Contract Governance within Corporate Governance: A Lesson from the Global Financial Crisis
The IUP Journal of Governance and Public Policy, Vol. 6, No. 2, pp. 7-25, June 2011
Posted: 18 Apr 2012 Last revised: 11 Dec 2012
Date Written: April 18, 2012
The 2009 Nobel Prize for Economics was awarded to Elinor Ostrom and Oliver Williamson for their work on economic governance. Williamson once defined governance as 'an effort to implement the ‘study of good order and workable arrangements’, where good order includes both spontaneous order in the market and intentional order.' Even though corporate governance has been studied quite well over the last decades, the global financial crisis revealed important weaknesses in governance mechanisms. Yet this crisis did not primarily emerge due to specific corporate structures, but rather had its roots in the instability of markets. Hence the study of good order and workable arrangements needs to take markets into account as well. Contract governance is an important lesson of the recent crisis. By this token, the destruction of financial values might create a legal innovation, posing new challenges not only for regulators and legal academics, but also for management practice. Contract governance provides an important link between the corporation and its contractual environment. By virtue of this link, contract governance can contribute to avoid future crises and make the system of market economy more stable in the long run.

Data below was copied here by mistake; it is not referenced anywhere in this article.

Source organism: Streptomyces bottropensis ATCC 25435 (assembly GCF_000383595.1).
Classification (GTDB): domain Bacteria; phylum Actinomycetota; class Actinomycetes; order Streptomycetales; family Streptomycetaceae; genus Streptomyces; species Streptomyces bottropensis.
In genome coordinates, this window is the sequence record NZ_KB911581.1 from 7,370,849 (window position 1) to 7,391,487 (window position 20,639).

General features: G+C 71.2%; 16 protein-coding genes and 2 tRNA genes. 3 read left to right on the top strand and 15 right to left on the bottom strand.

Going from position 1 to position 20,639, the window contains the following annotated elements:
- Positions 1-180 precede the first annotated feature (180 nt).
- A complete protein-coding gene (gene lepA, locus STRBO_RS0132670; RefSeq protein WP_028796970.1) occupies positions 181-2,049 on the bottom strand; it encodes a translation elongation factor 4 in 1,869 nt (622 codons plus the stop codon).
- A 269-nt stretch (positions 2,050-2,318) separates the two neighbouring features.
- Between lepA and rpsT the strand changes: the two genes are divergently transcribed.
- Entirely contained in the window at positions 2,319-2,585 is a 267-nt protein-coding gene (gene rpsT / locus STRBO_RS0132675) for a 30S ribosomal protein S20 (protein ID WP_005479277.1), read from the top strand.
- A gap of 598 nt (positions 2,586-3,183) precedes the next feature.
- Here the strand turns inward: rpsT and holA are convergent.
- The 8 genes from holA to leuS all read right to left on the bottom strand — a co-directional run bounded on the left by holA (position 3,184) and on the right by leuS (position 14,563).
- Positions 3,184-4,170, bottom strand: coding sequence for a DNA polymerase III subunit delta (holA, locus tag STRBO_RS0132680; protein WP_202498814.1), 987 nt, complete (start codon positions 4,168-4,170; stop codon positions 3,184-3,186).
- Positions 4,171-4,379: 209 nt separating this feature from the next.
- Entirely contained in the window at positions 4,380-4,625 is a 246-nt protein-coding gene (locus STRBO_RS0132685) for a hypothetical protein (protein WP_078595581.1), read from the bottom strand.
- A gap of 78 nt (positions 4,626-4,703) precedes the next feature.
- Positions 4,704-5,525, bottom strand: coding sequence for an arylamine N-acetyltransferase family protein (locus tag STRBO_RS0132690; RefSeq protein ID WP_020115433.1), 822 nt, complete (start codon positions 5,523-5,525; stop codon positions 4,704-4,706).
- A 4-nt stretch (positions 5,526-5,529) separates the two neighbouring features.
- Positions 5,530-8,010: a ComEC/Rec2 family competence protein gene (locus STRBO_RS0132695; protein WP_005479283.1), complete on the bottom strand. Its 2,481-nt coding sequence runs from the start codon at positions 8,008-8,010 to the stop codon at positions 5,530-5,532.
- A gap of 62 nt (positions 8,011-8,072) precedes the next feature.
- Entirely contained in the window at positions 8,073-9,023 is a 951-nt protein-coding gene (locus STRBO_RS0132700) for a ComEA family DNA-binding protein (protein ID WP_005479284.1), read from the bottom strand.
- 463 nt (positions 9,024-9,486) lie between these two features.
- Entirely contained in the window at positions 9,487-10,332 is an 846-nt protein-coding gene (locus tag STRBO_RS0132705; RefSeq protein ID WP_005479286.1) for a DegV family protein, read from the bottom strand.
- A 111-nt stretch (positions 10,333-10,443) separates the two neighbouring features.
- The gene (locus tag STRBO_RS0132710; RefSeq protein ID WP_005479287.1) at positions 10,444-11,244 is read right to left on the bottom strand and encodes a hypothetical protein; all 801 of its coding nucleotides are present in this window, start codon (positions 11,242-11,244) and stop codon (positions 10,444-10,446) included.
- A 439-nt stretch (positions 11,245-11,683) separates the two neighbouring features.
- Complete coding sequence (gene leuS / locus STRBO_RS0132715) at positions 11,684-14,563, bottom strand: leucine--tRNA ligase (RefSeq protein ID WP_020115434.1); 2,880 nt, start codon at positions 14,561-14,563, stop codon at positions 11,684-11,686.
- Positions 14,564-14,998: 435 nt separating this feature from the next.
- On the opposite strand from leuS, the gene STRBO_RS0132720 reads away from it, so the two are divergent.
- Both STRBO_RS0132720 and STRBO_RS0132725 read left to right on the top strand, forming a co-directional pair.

Keywords: corporate governance, contract governance, global financial crisis, legal innovation, market stability, remuneration schemes, risk management
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